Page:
You were really intense, really good racers, but you also made some big mistakes. What do you attribute that to? Stress?
My two big surprises were, I felt like attention to detail would be our strong suit. Challenges like the park set-up in Copenhagen, when I watch it on TV and see contestants missing what's so obvious, I'm screaming at the TV.
We all do that.
Right! I thought attention to detail was something we would excel at. ... And it was surprising to me that we succumbed to pressure as much as we did. I don't feel like we were people who crumbled under pressure. The first three victories were all by over an hour. ... We blew people out. When we got ahead, we thought we'd pull away. Even in the second leg, Kym and Alli were seconds ahead of us at the punting ... and I asked them [for help]. I would never defer to Kym and Alli for anything in real life. Why do that on the race? A part of it is I saw them doing it. I feel like when we got under pressure, we made more mistakes. In Copenhagen, when things started going wrong, we completely unraveled. Most of our mistakes were succumbing to pressure. I would never have thought that before.
You guys never got completely discouraged. You were still confident and maintained that you were going to win, and you wanted to beat Dave and Rachel's record of most leg wins.
We thought we had the ability to do that. We knew that the Express Pass was in play or it would be difficult to beat that. We had won half of all the legs at that point. There was no reason for our confidence to diminish. We had this lofty goal. ... If you fall between your reality and that really lofty goal, you can find happiness there. We would have loved for the record, but no one performed like we did. ... We knew we were the most efficient team.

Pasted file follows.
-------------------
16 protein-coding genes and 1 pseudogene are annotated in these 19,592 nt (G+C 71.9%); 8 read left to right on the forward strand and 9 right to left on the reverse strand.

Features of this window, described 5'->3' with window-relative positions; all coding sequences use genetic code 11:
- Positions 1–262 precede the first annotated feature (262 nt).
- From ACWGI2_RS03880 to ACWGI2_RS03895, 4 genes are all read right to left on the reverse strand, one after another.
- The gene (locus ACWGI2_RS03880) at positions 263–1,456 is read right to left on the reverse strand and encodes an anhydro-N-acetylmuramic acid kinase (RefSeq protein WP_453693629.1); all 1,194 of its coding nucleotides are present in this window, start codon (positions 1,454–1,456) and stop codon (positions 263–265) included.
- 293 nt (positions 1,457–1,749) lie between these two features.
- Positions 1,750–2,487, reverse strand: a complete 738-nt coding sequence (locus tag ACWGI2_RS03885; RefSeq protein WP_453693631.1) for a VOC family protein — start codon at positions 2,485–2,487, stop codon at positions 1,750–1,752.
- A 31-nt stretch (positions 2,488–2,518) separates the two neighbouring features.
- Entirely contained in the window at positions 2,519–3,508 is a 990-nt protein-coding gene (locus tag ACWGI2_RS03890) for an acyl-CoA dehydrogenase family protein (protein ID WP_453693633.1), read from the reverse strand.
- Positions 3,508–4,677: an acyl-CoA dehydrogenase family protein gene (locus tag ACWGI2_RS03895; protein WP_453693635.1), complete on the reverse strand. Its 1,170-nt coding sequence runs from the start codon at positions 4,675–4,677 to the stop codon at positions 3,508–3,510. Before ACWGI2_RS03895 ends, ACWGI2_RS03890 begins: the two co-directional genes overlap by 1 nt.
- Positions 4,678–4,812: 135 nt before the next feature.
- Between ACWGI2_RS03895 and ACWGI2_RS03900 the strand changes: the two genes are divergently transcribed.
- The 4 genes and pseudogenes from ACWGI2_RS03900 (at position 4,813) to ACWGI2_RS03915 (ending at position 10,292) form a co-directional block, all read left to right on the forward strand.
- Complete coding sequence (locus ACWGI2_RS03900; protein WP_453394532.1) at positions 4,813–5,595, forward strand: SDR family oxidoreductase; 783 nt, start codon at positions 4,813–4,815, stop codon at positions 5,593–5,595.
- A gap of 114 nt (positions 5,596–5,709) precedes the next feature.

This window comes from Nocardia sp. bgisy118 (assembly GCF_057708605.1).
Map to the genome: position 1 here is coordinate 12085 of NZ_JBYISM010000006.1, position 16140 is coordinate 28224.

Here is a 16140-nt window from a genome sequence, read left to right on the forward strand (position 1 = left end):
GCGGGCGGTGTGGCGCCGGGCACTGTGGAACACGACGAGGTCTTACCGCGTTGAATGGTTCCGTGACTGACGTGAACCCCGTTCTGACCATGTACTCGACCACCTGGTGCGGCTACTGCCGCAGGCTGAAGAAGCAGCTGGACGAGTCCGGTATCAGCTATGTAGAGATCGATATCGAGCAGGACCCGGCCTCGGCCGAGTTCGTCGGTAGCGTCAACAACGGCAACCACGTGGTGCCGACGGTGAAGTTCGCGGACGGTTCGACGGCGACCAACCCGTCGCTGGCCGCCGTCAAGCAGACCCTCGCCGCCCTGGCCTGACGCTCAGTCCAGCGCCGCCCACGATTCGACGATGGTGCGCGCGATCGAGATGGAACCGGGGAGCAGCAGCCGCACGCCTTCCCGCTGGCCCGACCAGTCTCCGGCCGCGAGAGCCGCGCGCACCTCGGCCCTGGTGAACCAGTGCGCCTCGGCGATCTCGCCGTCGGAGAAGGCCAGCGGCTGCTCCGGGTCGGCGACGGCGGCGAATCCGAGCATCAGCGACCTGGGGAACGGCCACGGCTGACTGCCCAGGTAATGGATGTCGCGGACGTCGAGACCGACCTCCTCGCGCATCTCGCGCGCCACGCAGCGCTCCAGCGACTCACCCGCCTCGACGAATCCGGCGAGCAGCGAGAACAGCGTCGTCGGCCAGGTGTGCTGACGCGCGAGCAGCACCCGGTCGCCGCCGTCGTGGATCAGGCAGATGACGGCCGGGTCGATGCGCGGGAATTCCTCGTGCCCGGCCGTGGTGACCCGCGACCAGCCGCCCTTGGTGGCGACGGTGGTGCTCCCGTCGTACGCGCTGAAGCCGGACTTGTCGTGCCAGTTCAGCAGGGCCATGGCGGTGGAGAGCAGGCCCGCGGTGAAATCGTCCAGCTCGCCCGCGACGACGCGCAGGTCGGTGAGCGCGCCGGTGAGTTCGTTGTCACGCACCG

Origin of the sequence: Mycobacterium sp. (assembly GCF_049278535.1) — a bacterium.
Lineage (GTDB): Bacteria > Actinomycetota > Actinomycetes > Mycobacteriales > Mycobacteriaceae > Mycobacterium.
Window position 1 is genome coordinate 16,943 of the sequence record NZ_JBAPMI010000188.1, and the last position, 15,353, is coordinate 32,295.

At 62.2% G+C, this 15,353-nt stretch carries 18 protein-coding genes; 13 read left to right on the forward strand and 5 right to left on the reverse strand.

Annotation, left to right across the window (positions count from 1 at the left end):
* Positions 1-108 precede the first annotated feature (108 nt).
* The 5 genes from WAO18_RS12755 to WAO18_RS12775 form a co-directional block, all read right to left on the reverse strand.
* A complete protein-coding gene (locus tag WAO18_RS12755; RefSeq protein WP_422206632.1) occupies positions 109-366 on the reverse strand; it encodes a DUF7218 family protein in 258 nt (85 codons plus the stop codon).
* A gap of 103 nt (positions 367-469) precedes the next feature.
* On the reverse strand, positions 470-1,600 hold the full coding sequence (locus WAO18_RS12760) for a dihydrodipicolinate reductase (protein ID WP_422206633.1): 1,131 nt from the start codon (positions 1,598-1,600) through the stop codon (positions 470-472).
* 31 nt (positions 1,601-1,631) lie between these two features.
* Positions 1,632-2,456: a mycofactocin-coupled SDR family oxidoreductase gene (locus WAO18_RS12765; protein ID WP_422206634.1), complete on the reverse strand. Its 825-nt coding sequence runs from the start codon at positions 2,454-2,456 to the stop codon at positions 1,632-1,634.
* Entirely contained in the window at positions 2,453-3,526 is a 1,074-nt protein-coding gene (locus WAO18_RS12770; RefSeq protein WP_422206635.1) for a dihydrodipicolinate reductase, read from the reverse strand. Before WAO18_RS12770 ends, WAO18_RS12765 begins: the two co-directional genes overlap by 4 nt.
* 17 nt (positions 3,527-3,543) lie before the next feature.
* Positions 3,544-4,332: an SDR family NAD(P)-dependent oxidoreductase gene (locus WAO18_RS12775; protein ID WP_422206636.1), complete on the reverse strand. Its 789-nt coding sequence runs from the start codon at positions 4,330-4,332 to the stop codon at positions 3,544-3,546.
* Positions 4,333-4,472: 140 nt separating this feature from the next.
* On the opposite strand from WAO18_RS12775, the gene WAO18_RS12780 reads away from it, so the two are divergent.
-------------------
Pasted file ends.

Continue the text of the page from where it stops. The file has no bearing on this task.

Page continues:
Everyone on the race knew that, which makes it more crazy that you didn't get U-Turned.
Yeah. Adam and Bethany, on Leg 9, we were last all on a tugboat to figure out who might do the Fast Forward. They said to us, "We can do the Fast Forward or we can go head to head with you. We'd rather go for the Fast Forward." When they read it was a surfing challenge, it was a no-brainer. It could've been race suicide, but if I had read a clue that said you have to drill teeth, no question, I would go! [Laughs]
Jim: As far as confidence, either you think you can or you can't. ... If you don't think you're going to win, you're already defeated. It was important for us to keep a positive perspective. ... When I said my goal was to beat to Dave and Rachel's record, it was. I didn't think it was a practical goal. I went in thinking we had a 50 percent chance of winning and a 10 percent chance of beating their record, but that doesn't mean that's still not our goal. I said to the producers before the race, "If we run the race 100 times, we're going to win it 50. The other teams were going to split the other 50." I felt like we were that strong, but we all know you're one bad decision, one bad cab ride from elimination. We went in confident, but we had a realistic perspective. That just doesn't play well on TV.
I really like your code names Molar and Cuspid. Do you call each other that in real life?
[Laughs] Oh my God! No. We were goofing off there, pretending like we were undercover. It was silly. We never do that at home. Our kids might think we've gone off the deep end if we call each other teeth!
The Amazing Race returns Wednesday, Feb. 25 at 9:30/8:30c with a special 90-minute episode before moving to its regular timeslot Friday, Feb. 27 at 8/7c on CBS.
Check out our behind-the-scenes footage from the Season 25 start line.